Pre-Nup vs. Post-Nup – What are the Differences?

Posted: 3 January, 2020

Differences Between a Pre-Nup and a Post-Nup

There are a lot of considerations to deal with when entering into a marriage. Even with the best of intentions of making it last forever, sometimes marriages just don’t last. A divorce or even a death can cause either of these agreements to be very beneficial when dividing up assets. That’s why it’s important to ensure your assets are protected before a divorce happens. You can do this through a pre-nuptial agreement, or a post-nuptial agreement. These documents have similar names, but very different attributes.

Pre-Nup

Pre-nuptial agreements are the most common, and the one you hear about most from the media. They are also recognized in all 50 states. As the name suggests, this document is drawn up before a couple is married. This document takes into account the couple’s individual assets and incomes. It then gives guidance on how to divide the assets in case of a divorce. It also takes into account any potential or future increases in one party’s assets or income. This is especially helpful for protecting a spouse’s retirement income.

When to Consider a Pre-nup

Pre-nups are essential for people with children from previous marriages. In the event of the death of that parent, their children could be left with nothing if all the assets go to the spouse. Keep in mind that while pre-nups can pre-arrange the amount of alimony, it cannot calculate child support or determine child custody. People with considerable assets entering the married state should also consider pre-nups.

Post-Nup

A post-nuptial agreement is established after a marriage has taken place. There are several reasons for these agreements; the most common is to divide assets in the case of a divorce in a community property state. Post-nups can also be used to protect a business owned by one spouse. Post-nups can be more difficult to create, as they must speak to assets or income acquired jointly by the parties after the marriage; these are known as community property.

When to Consider a Post-Nup

The conversation about a post-nup can occur for many reasons beyond asset protection.

Many couples will create a post-nup after one spouse has cheated. When the offending spouse wants to show repentance, and the injured spouse wants the situation never to happen again, a post-nup can put financial penalties in place. Whether the conditions to trigger the post-nup is a divorce in general, or another unfaithful relation is up to the couple.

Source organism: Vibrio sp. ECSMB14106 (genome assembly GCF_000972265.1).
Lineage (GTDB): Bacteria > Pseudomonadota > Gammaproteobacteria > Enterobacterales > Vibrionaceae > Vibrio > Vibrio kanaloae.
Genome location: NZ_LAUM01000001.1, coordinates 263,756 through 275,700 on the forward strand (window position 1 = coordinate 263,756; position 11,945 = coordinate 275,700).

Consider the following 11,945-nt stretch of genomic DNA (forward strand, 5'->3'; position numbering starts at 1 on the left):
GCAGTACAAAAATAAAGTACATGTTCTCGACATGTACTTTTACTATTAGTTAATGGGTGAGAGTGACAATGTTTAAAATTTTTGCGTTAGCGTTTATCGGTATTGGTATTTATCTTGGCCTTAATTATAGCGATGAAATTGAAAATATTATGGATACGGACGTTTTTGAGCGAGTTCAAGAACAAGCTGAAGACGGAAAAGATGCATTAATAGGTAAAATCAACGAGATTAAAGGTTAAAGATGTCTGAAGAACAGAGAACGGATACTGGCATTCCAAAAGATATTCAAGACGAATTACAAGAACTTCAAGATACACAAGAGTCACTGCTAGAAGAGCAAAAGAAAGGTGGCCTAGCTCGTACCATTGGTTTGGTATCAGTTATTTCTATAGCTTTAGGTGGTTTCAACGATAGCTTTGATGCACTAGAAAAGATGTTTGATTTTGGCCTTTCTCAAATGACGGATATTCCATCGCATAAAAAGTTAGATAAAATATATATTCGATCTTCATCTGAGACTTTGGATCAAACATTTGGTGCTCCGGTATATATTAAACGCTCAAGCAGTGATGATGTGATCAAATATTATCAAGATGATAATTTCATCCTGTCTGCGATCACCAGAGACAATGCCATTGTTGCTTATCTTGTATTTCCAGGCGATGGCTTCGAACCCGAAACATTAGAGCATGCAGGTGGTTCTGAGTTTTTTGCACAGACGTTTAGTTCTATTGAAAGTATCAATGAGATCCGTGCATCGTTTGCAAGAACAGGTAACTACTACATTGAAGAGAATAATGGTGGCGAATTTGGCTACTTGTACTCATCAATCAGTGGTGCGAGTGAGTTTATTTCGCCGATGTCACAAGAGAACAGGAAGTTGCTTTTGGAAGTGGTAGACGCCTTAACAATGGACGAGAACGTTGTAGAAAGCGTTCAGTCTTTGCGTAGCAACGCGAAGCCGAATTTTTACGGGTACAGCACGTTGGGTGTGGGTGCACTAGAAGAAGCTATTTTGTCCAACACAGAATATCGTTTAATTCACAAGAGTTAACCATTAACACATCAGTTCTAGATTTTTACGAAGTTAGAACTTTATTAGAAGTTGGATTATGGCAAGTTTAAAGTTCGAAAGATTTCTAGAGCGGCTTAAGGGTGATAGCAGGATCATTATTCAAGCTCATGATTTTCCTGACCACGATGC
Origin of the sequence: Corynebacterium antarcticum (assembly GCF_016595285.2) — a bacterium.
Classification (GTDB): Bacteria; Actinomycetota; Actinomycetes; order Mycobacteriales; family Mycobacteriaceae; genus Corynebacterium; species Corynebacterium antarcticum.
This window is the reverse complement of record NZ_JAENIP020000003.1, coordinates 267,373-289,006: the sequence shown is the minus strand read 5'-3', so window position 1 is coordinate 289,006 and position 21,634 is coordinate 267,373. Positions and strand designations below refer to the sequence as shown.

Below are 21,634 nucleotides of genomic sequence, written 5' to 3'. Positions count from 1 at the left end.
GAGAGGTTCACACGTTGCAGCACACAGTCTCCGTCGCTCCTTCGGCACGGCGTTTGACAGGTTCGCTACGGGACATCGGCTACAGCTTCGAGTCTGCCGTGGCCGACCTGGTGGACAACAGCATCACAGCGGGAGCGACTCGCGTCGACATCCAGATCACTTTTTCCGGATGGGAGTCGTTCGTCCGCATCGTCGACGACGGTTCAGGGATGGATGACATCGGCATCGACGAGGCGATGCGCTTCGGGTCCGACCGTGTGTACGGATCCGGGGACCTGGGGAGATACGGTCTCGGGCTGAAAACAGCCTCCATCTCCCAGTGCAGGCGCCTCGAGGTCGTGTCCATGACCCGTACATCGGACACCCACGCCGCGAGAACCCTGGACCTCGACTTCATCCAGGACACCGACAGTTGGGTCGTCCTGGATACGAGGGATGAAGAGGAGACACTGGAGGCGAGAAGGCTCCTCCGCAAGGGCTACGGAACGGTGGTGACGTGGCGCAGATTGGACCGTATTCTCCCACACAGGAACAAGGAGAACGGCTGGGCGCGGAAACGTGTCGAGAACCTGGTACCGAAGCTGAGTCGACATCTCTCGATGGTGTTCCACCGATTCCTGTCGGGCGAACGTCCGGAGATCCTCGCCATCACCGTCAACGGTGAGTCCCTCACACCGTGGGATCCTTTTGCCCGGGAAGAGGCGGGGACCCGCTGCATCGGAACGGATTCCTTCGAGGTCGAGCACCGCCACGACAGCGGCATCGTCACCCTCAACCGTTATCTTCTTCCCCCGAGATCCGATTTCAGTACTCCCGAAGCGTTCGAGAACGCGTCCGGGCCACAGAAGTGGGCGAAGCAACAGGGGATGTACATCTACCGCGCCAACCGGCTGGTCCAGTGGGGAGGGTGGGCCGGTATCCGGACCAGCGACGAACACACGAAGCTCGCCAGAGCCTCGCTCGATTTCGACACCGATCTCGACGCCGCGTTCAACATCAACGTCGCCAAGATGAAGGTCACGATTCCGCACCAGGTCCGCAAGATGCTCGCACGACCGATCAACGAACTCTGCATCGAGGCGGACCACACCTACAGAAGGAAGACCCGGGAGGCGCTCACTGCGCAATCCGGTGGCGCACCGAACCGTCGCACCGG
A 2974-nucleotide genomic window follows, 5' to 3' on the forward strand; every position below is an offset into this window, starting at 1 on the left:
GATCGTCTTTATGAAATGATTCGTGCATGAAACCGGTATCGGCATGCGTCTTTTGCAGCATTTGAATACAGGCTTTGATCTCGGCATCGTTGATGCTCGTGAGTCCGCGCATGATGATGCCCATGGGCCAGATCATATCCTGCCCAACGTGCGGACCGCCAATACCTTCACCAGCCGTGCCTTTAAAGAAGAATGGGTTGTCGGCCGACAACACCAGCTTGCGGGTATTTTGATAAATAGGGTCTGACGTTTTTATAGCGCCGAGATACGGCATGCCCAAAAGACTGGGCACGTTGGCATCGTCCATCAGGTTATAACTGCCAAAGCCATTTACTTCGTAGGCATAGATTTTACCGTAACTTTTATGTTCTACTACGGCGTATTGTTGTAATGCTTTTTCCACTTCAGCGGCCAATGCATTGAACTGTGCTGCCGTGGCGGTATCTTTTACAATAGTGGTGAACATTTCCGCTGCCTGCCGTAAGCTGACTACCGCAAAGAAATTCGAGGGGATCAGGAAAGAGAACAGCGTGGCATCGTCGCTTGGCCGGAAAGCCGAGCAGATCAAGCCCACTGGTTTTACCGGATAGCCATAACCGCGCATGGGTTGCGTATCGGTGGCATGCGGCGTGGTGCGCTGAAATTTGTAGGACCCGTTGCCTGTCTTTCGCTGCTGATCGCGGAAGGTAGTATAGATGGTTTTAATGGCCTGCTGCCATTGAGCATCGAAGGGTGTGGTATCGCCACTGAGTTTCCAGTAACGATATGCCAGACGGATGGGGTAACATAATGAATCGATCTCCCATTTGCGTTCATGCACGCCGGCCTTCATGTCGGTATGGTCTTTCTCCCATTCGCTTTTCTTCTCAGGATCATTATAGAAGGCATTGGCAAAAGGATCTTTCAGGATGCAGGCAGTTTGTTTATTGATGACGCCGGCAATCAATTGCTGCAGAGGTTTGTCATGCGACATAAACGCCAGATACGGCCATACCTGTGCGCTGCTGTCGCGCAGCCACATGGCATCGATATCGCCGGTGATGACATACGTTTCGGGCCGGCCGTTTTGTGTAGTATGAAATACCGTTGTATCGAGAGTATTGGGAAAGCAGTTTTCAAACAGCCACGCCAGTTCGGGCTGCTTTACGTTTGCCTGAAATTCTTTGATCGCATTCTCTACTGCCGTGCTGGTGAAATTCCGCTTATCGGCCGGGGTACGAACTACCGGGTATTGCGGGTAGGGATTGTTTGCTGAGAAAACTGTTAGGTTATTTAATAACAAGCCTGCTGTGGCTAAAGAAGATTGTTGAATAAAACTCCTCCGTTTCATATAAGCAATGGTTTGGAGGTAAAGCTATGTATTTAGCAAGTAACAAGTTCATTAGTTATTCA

Another common reason for a post-nup is when one spouse is likely to inherit significant assets. Nevada considers inheritance separate property. However, that separate property status can change under commingling rules. A post-nup would ensure that inheritance stays with the inheriting spouse.

Businesses are the final common reason worth noting. If someone dies or divorces and owns a business, the ownership of their company can be in jeopardy if there are no clear instructions. This can destroy the business if not resolved quickly.

If there is a divorce and no way for one spouse to buy out the other, they might have to sell the business to settle the matter. This would shatter one spouse’s source of income.

What should be in a prenup or postnup?

The content of prenup (or postnup) is fairly simple. You and your spouse should discuss how assets should be divided, how debts should be divided, and whether alimony would be appropriate. An important clause is the terms of the buy-out of a home, or business. Predetermining the financial terms of refinancing a home, or business are important to discuss.

All material information about the other’s finances needs to be enclosed at the time the agreement is made. Both parties should receive separate and independent legal advice at the time the agreement is formed. The agreement should be made at least 28 days before the date of marriage.

While pre-nup and post-nup agreements are typically used to divide assets and income, they can also be used to divide up debt between two spouses. This ensures that one spouse is not left holding the bag for debts they didn’t create if their marriage comes to an end. It’s always best to speak to a competent attorney when deciding whether you need one of these agreements, and how to divide your assets and liabilities.

For more information on postnups or prenups contact one of our divorce attorneys at Right Lawyers. Call (702) 914-0400 to learn more.